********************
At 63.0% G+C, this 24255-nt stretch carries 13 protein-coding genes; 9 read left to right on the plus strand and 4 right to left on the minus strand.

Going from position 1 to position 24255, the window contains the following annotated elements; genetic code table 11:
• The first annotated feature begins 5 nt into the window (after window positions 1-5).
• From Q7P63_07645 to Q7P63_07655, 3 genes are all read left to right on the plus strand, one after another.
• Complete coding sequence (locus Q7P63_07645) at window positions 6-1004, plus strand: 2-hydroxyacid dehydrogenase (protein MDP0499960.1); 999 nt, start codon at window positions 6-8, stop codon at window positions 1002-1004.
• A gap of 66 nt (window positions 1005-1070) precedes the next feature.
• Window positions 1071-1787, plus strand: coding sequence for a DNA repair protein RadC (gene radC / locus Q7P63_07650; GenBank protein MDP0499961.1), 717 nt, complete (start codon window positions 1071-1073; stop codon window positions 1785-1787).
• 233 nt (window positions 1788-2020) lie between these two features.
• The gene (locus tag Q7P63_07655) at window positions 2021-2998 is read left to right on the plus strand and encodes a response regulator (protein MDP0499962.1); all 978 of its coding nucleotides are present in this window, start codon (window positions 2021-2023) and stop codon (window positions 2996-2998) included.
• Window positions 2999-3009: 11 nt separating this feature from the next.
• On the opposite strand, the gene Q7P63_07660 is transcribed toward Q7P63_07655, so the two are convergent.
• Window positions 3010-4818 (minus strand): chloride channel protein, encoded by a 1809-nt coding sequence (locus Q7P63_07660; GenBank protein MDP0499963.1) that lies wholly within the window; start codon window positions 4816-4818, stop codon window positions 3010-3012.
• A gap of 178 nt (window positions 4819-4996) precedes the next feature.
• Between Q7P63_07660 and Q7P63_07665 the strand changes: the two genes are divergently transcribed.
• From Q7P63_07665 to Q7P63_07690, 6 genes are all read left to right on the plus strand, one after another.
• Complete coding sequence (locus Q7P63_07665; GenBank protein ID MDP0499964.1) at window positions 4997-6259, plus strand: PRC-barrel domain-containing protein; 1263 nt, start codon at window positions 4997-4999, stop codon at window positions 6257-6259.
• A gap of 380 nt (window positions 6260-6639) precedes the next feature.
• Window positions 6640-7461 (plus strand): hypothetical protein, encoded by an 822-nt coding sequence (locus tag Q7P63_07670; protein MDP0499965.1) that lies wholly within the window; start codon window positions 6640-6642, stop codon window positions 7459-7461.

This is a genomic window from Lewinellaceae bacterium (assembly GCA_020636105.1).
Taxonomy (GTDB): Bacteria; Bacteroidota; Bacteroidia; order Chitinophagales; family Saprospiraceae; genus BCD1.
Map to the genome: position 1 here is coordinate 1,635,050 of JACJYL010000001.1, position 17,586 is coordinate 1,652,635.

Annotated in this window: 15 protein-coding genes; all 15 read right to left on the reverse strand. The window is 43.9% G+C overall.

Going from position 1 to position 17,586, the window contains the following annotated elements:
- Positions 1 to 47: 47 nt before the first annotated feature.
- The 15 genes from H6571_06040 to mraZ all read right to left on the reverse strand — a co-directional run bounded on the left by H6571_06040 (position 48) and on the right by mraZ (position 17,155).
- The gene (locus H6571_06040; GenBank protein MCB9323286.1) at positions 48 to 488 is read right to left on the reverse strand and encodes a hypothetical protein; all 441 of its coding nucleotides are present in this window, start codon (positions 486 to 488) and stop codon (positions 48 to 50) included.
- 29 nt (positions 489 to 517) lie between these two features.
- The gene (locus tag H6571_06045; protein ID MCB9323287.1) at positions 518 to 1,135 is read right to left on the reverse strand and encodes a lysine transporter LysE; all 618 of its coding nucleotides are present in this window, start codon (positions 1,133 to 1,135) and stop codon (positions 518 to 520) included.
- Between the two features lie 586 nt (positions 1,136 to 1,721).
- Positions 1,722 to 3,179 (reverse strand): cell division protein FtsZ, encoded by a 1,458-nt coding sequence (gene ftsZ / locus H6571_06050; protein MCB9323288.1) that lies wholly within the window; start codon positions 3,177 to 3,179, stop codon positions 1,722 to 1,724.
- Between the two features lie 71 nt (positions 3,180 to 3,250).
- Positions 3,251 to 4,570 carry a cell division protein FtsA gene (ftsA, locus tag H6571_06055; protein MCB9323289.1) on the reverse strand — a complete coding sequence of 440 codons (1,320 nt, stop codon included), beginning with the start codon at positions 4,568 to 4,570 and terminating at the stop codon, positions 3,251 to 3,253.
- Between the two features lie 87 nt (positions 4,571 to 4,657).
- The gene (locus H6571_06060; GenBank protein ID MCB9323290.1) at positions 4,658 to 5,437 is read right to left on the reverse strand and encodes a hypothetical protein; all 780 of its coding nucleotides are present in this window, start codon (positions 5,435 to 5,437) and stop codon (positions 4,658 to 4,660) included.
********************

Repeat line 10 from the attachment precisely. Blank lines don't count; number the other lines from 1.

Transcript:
• Window positions 2999-3009: 11 nt separating this feature from the next.